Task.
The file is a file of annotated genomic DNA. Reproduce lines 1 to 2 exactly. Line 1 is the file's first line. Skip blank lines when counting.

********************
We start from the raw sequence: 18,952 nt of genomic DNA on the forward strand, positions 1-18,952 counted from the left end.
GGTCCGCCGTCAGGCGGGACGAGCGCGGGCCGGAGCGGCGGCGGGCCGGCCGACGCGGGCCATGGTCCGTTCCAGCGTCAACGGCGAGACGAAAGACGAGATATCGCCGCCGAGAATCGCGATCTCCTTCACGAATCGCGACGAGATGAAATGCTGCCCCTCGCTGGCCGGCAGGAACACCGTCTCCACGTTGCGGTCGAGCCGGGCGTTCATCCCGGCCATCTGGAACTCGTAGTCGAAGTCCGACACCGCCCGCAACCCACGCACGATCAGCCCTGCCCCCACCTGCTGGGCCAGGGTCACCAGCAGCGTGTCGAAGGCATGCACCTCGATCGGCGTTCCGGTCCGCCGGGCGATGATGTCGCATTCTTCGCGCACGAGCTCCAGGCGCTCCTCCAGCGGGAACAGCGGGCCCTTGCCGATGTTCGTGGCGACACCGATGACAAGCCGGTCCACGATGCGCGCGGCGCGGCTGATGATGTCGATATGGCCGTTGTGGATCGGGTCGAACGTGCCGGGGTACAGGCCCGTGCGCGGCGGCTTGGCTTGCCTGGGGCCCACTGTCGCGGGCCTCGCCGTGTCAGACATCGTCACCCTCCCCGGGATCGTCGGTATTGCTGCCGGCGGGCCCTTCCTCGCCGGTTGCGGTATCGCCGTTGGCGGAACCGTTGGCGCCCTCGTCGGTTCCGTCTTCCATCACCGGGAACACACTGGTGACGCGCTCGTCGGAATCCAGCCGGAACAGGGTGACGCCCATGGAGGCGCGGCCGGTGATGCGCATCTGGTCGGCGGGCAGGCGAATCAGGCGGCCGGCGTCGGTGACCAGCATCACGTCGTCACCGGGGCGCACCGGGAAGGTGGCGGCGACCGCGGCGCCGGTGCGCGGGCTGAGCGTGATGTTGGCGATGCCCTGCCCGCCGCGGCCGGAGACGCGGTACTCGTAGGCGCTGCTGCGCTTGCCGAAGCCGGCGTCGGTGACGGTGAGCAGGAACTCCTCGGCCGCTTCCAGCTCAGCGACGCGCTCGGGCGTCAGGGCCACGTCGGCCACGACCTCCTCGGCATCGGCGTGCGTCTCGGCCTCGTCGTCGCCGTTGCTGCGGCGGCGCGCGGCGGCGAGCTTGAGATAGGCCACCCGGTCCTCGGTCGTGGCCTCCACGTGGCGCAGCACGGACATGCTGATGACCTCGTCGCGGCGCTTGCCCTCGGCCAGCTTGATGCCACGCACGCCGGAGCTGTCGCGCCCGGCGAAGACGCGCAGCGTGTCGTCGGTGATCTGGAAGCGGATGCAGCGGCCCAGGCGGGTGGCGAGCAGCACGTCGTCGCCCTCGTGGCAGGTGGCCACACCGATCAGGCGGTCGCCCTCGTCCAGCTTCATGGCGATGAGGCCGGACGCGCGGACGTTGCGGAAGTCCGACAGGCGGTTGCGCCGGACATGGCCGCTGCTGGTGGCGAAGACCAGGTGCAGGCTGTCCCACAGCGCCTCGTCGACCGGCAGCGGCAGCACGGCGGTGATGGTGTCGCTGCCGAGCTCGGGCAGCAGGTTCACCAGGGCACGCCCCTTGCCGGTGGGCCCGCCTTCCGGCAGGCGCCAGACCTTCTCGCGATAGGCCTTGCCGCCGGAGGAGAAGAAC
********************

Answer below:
We start from the raw sequence: 18,952 nt of genomic DNA on the forward strand, positions 1-18,952 counted from the left end.
GGTCCGCCGTCAGGCGGGACGAGCGCGGGCCGGAGCGGCGGCGGGCCGGCCGACGCGGGCCATGGTCCGTTCCAGCGTCAACGGCGAGACGAAAGACGAGATATCGCCGCCGAGAATCGCGATCTCCTTCACGAATCGCGACGAGATGAAATGCTGCCCCTCGCTGGCCGGCAGGAACACCGTCTCCACGTTGCGGTCGAGCCGGGCGTTCATCCCGGCCATCTGGAACTCGTAGTCGAAGTCCGACACCGCCCGCAACCCACGCACGATCAGCCCTGCCCCCACCTGCTGGGCCAGGGTCACCAGCAGCGTGTCGAAGGCATGCACCTCGATCGGCGTTCCGGTCCGCCGGGCGATGATGTCGCATTCTTCGCGCACGAGCTCCAGGCGCTCCTCCAGCGGGAACAGCGGGCCCTTGCCGATGTTCGTGGCGACACCGATGACAAGCCGGTCCACGATGCGCGCGGCGCGGCTGATGATGTCGATATGGCCGTTGTGGATCGGGTCGAACGTGCCGGGGTACAGGCCCGTGCGCGGCGGCTTGGCTTGCCTGGGGCCCACTGTCGCGGGCCTCGCCGTGTCAGACATCGTCACCCTCCCCGGGATCGTCGGTATTGCTGCCGGCGGGCCCTTCCTCGCCGGTTGCGGTATCGCCGTTGGCGGAACCGTTGGCGCCCTCGTCGGTTCCGTCTTCCATCACCGGGAACACACTGGTGACGCGCTCGTCGGAATCCAGCCGGAACAGGGTGACGCCCATGGAGGCGCGGCCGGTGATGCGCATCTGGTCGGCGGGCAGGCGAATCAGGCGGCCGGCGTCGGTGACCAGCATCACGTCGTCACCGGGGCGCACCGGGAAGGTGGCGGCGACCGCGGCGCCGGTGCGCGGGCTGAGCGTGATGTTGGCGATGCCCTGCCCGCCGCGGCCGGAGACGCGGTACTCGTAGGCGCTGCTGCGCTTGCCGAAGCCGGCGTCGGTGACGGTGAGCAGGAACTCCTCGGCCGCTTCCAGCTCAGCGACGCGCTCGGGCGTCAGGGCCACGTCGGCCACGACCTCCTCGGCATCGGCGTGCGTCTCGGCCTCGTCGTCGCCGTTGCTGCGGCGGCGCGCGGCGGCGAGCTTGAGATAGGCCACCCGGTCCTCGGTCGTGGCCTCCACGTGGCGCAGCACGGACATGCTGATGACCTCGTCGCGGCGCTTGCCCTCGGCCAGCTTGATGCCACGCACGCCGGAGCTGTCGCGCCCGGCGAAGACGCGCAGCGTGTCGTCGGTGATCTGGAAGCGGATGCAGCGGCCCAGGCGGGTGGCGAGCAGCACGTCGTCGCCCTCGTGGCAGGTGGCCACACCGATCAGGCGGTCGCCCTCGTCCAGCTTCATGGCGATGAGGCCGGACGCGCGGACGTTGCGGAAGTCCGACAGGCGGTTGCGCCGGACATGGCCGCTGCTGGTGGCGAAGACCAGGTGCAGGCTGTCCCACAGCGCCTCGTCGACCGGCAGCGGCAGCACGGCGGTGATGGTGTCGCTGCCGAGCTCGGGCAGCAGGTTCACCAGGGCACGCCCCTTGCCGGTGGGCCCGCCTTCCGGCAGGCGCCAGACCTTCTCGCGATAGGCCTTGCCGCCGGAGGAGAAGAAC